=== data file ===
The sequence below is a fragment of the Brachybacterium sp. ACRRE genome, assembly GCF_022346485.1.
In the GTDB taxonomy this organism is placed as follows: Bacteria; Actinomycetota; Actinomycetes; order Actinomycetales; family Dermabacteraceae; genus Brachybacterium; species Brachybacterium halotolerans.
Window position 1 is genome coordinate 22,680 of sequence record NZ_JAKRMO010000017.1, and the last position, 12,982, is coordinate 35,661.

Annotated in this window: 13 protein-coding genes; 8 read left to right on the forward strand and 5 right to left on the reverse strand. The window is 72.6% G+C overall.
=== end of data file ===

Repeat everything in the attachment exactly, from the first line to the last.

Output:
The sequence below is a fragment of the Brachybacterium sp. ACRRE genome, assembly GCF_022346485.1.
In the GTDB taxonomy this organism is placed as follows: Bacteria; Actinomycetota; Actinomycetes; order Actinomycetales; family Dermabacteraceae; genus Brachybacterium; species Brachybacterium halotolerans.
Window position 1 is genome coordinate 22,680 of sequence record NZ_JAKRMO010000017.1, and the last position, 12,982, is coordinate 35,661.

Annotated in this window: 13 protein-coding genes; 8 read left to right on the forward strand and 5 right to left on the reverse strand. The window is 72.6% G+C overall.